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Monday, June 17
The Indiana Daily Student

sports baseball

Indiana baseball wants pitchers to ‘play the bad guy.’ They did against Middle Tennessee.


He jokingly attributed his stress to tirelessly looking at weather forecasts, but there was no humor in how Indiana baseball head coach Jeff Mercer felt Tuesday afternoon. 

Before the Hoosiers defeated Middle Tennessee State University 12-5 at Bart Kaufman Field, he was agitated. Mercer — more than anyone — knows Indiana’s recent results have been substandard. 

Prior to the game, Mercer had a "candid" conversation with the club. The pitching staff, which holds a Big Ten-worst 7.33 ERA, responded in a major way against the Blue Raiders. 

“It was time for us to start seeing some better stuff,” Mercer said postgame. “And we did. I really challenged them like I haven’t all year.” 

Indiana’s five pitchers combined for a whopping 18 strikeouts and gave up eight total hits. Middle Tennessee benefited greatly from weak contact and a couple errors from the Hoosiers’ defense, and the aura of the staff seemed more confident. 

Since Feb. 27, Indiana has surrendered five or less runs in a game three times including Tuesday night. From starters to closers to long relievers, the Hoosiers’ arms were getting beat often, regardless of the velocity or pitch mixes they offer. 

Against the Blue Raiders, graduate righty and Illinois transfer Ty Rybarczyk started the game and worked three perfect innings while striking out four in the process. Rybarczyk gave up four hits and a pair of runs in the top of the fourth, and Mercer said he should have made a pitching change after the third inning. 

Still, Rybarczyk, who pitched just three total innings this season prior to Tuesday night, was devastating batters primarily by way of his off-speed pitches. He credited it to a distinct mindset.

T3 | Another K for Rybarczyk. ?@Ty6Ryan | #IUBase

“Just don’t be soft,” Rybarczyk said. “Get out there and compete with your best stuff. I feel like we did a pretty good job of that tonight.” 

After Rybarczyk, graduate righty Drew Buhr, sophomore Ethan Phillips and graduate southpaw Ty Bothwell combined for 3 2/3 combined frames and surrendered three hits, two runs and struck out eight as a trio. 

It’s not as if Indiana benefited from noticeably inferior competition. Middle Tennessee bats .310 as a team and has mashed 26 homers this season but failed to generate consistent at-bats against the Hoosiers’ hurlers. 

One after the next, each pitcher out of the bullpen was locating and commanding the strike zone with authority. There’s a difference between throwing strikes consistently and attacking hitters with elite execution, Mercer said. 

“That’s what attack means,” Mercer said. “Attack doesn’t mean throw it in the middle of the plate and hope it in there. Attack means throw your best stuff on this half or on that half. And if it runs in the middle at 94, you’re probably okay.” 

Indiana sophomore Brayden Risedorph, who closed out the final two innings and earned his first save of the season, exemplified that. He gave up one hit, didn’t issue a walk and threw 21 of his 26 pitches for strikes. 

In that span, Risedorph logged a season-high tying six strikeouts. His fastball whisked into the zone with authority — touching 94 miles per hour — and his slider befuddled hitters as a change-of-pace offering.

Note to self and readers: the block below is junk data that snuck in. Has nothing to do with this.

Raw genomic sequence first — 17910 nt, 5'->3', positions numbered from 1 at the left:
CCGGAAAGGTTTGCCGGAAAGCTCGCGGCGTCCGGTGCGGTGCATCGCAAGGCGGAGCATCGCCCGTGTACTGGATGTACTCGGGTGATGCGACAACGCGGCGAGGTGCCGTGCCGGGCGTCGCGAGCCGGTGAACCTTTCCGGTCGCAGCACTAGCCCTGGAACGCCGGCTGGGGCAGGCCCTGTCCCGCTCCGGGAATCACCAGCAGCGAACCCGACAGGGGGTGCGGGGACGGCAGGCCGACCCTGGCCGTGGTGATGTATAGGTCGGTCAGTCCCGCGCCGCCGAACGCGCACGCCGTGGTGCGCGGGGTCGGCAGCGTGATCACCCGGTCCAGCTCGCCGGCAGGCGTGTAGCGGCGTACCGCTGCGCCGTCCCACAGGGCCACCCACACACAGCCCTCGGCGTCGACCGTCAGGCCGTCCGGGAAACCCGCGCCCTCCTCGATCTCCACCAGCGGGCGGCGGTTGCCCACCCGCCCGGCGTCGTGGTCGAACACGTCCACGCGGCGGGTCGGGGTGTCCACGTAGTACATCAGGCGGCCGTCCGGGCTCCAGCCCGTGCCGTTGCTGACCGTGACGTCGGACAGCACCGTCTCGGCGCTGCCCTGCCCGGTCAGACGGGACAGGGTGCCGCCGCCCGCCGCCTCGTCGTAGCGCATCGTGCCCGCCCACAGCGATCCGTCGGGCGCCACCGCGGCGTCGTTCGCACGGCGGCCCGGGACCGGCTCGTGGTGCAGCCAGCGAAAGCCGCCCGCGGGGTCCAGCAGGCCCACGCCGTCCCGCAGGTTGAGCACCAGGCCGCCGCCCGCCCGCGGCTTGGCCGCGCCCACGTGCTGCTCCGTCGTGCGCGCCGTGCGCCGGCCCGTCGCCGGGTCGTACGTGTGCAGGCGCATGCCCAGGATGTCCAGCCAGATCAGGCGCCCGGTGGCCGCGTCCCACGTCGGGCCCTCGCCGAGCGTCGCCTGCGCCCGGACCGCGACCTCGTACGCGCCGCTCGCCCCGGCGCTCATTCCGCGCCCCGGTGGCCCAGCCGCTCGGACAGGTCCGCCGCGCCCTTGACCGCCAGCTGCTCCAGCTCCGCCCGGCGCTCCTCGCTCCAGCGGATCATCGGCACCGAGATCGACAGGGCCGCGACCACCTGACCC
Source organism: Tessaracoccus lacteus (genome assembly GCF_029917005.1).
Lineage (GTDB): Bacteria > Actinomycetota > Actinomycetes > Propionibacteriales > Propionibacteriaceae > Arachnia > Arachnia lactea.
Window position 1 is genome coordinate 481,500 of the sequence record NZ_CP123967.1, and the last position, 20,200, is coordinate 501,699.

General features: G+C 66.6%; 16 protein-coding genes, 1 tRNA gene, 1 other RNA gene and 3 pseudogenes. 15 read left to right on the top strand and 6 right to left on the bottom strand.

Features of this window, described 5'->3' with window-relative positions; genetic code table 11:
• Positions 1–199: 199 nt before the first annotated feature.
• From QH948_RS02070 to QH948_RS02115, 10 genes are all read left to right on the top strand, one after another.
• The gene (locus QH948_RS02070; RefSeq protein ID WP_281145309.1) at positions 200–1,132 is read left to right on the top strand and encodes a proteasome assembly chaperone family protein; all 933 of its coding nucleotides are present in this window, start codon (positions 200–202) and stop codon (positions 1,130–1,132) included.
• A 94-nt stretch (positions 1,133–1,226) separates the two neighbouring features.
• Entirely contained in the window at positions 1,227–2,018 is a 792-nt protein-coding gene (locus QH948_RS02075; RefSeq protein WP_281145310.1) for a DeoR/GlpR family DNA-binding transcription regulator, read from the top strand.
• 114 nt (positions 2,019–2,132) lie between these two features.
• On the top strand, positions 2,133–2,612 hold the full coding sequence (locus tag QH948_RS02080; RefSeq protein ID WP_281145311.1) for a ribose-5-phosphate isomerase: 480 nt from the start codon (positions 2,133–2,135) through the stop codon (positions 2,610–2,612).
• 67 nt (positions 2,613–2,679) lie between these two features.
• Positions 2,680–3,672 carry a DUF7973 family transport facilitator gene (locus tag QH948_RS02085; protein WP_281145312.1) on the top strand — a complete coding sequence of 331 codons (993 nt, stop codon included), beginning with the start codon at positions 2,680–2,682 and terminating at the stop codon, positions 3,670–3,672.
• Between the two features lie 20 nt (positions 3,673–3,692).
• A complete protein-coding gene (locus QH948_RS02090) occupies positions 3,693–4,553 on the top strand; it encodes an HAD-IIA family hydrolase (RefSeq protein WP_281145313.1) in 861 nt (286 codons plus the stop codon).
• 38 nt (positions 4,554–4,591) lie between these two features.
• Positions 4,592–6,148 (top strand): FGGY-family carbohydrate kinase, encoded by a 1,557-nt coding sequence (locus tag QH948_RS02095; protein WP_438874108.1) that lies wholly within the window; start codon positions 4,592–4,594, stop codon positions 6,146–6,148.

Risedorph has operated much better coming out of the bullpen as opposed to starting. In his first four starts, Risedorph surrendered 14 runs and gave up four or more in three games. And in four appearances out of the bullpen, he’s only given up more than a run once. 

Mercer said some players operate better with adrenaline and not knowing when they’ll be put into a game. He said in his time as an assistant at Wright State University, head coach Greg Lovelady would sometimes give pitchers just an hour notice to let them know they were starting. 

By doing so, they couldn’t let the nerves build up for hours, or days, in anticipation of a start. 

“I think he’s better in the fight,” Mercer said of Risedorph. “You’re in the game, you’re in the fight, empty the tank, throw your best bullet until you’re out of them — some guys work better like that. He’s a big country kid, and he likes to be in the fight.” 

While most of the damage this season against Indiana pitchers has come in quick spurts rather than complete game blowups, the woes on the mound are well documented. In addition to the team’s ERA, Indiana has given up the third most hits in the Big Ten with 239.

RelatedCOLUMN: Indiana baseball is teetering on the precipice of a lost season Indiana has already lost more home games this season (7) than last season (4).

Many of the issues have stemmed from a lack of control and pitch execution simply not being up to par, but a lack of aggression was all too prevalent as well, Mercer said. 

“You have to just get sick and tired of tiptoeing around ballgames and feeling your way through it,” Mercer said. 

Against Middle Tennessee, the Hoosiers appeared all but fed up with that passivity. Now 13-12 on the season, Mercer acknowledges the team’s path to the postseason is narrow. 

But for a game, Indiana’s arms were ferocious. They think it can spark a wave of positive performances in the future. 

“It starts with an attitude,” Mercer said. “Go play a villain, man. Go start kicking somebody’s butt, and then play the bad guy.” 

Follow reporters Matt Press (@MattPress23) and Nick Rodecap (@nickrodecap) for updates throughout the Indiana baseball season.

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